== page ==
Gov. Ricketts speaks on meat shortage, will not disclose case numbers from processing plants
Nebraska Gov. Pete Ricketts during his daily briefing on the state's response to the COVID-19 pandemic addressed concerns over stores limiting meat purchases by customers and detailed expanded testing capabilities on Tuesday.
Ricketts said 251 people received tests Monday between two of the TestNebraska sites in Omaha and Grand Island. He said it went smoothly and will continue.
A testing lab has been set up at St. Elizabeth's Hospital in Lincoln. Such work is usually the labor of months but CHI Health was able to complete the lab in days, Ricketts said.
The lab is a big step towards Nebraska's goal of 3,000 tests per day.
Derek Vance, president of CHI Health at St. Elizabeth and Nebraska HEART, said they were honored to answer the call from the governor to help construct the laboratory.
"A lot has gone on in our laboratory space. We've been working around the clock to get this laboratory ready," he said. The lab's capacity will be up to 3,000 a day or more if necessary.
As this week is National Nurses Week, Ricketts declared the entire month of May "National Nurses Month" in Nebraska.
"Our nurses have been the front line to keep Nebraskans healthy and safe," he said.
Dr. Kari Wade, president-elect of the Nebraska Nurses Association said nursing has always been a noble profession.
"Never has caring required more courage, selflessness and strength than in the last few months," she said.
Ricketts said Nebraska has received about $2.5 million in federal aid for housing and urban development organizations as part of recovery help from the pandemic.
Ricketts was asked if there is financial help available for those who seek to take the antibody tests, which can cost upwards of $100 each. Ricketts said Nebraska is focusing on the antigen testing to identify who currently has COVID-19.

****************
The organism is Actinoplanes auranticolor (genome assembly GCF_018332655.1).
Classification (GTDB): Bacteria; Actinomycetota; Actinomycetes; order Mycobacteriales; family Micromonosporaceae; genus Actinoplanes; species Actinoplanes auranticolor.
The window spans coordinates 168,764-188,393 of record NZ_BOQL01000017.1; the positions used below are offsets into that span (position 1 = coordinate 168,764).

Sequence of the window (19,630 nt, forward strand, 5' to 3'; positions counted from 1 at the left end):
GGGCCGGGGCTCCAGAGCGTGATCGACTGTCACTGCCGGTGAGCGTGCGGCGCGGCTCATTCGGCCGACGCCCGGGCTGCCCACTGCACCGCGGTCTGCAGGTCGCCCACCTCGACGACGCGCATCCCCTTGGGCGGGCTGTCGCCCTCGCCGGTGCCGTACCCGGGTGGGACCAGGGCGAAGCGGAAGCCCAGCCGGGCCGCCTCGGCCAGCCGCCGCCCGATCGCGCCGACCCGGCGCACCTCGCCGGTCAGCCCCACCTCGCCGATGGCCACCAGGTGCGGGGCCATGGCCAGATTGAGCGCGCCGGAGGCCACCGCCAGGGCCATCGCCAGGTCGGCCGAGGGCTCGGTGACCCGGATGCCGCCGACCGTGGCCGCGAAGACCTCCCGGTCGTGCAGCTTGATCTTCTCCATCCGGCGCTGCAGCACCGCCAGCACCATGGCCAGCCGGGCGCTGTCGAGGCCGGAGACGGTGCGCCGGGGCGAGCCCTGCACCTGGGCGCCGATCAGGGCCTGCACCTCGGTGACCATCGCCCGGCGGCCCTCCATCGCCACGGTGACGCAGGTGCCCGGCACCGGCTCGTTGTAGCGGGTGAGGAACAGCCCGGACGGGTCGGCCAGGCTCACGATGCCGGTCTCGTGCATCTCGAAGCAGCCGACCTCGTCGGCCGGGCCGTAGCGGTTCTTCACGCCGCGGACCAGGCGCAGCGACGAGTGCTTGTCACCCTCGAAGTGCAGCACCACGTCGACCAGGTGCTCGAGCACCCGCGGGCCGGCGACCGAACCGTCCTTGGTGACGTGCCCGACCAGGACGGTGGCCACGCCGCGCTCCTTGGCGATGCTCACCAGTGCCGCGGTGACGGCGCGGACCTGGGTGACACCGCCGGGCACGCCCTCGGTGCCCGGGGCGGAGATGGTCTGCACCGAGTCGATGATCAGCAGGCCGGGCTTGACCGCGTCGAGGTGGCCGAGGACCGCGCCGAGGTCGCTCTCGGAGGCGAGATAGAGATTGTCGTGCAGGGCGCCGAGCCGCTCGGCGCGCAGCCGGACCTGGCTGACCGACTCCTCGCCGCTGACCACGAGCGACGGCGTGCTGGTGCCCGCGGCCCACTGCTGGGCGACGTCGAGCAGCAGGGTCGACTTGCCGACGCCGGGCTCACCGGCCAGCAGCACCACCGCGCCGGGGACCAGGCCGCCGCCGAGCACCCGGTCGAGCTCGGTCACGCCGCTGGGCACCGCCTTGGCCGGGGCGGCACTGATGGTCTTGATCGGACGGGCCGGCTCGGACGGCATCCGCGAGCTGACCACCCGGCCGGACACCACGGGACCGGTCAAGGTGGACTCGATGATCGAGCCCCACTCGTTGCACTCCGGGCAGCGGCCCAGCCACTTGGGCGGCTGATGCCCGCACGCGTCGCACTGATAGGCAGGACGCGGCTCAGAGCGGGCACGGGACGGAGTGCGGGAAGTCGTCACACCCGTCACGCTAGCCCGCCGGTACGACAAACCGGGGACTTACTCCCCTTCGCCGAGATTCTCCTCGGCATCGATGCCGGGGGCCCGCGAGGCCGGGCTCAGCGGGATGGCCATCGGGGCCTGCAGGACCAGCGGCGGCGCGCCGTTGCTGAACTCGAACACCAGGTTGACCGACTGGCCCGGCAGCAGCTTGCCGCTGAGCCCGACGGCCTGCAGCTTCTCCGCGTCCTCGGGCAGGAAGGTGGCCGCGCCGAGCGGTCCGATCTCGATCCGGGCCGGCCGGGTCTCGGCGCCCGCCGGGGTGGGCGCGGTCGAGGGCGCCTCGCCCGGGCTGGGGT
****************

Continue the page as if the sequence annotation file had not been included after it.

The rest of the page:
"We may at the state explore that down the road but right now we're focused on who has the virus not who had it in the past," he said.
Ricketts said the state has spent about $25 million on personal protective equipment since the beginning of the outbreak. He said about $58,000 has been spent on ventilators
In regards to public health departments across the state, some are short-staffed. Ricketts said those districts have been told to hire who they need and will be reimbursed through funds from the CARES Act.
Ricketts added 10 state health teams will be lending help by May 11 in some districts.
Asked why no Nebraska prisons inmates have been tested while five correctional employees have tested positive, Ricketts said there has not been a need to test inmates as none have shown symptoms.
"We have a community standard of health in the state. If an inmate in contact with a correctional (employee) presented symptoms, they would get tested," he added.
With news of Hy-Vee and Costco implementing limitations on how much meat can be purchased at a time in their stores, Ricketts was asked if there was a meat shortage.
He said the meat industry has been tough to socially quarantine both at work and home for employees. Some plants have shut down while others are working on reduced capacity.
"Nobody has come to me saying we should recommend to the stores they should be limiting supplies. That's a decision I believe Hy-Vee and Costco have come to on their own," he said. "I think it has more to do with customer satisfaction."
On unemployment benefits, Ricketts was asked if those receiving benefits and looking for a job will have more time to find employment. He said recipients currently do not have to be searching for a job to remain on unemployment.
On antigen testing, Dr. Gary Anthone, Chief Medical Officer and Director of Public Health for Nebraska answered a question on how accurate the tests are.
He said the tests Nebraska is using rates at 95 percent effective -- if you have the virus and take the test, there is a 95 percent chance for a positive result.
However, as those with COVID-19 progress through the illness, the chance for a positive result declines, Anthone said.
"Most people feel after one or two negative tests, you're probably not carrying the virus anymore," he said.
on hundreds of positive cases across five different meat processing plants in the state. Ricketts was asked if Nebraska would do the same.
"We are not going to do that on a specific company by company basis," he said.
Regarding how many long term care residents have tested positive in Nebraska for COVID-19, Anthone said 248 have across 211 facilities.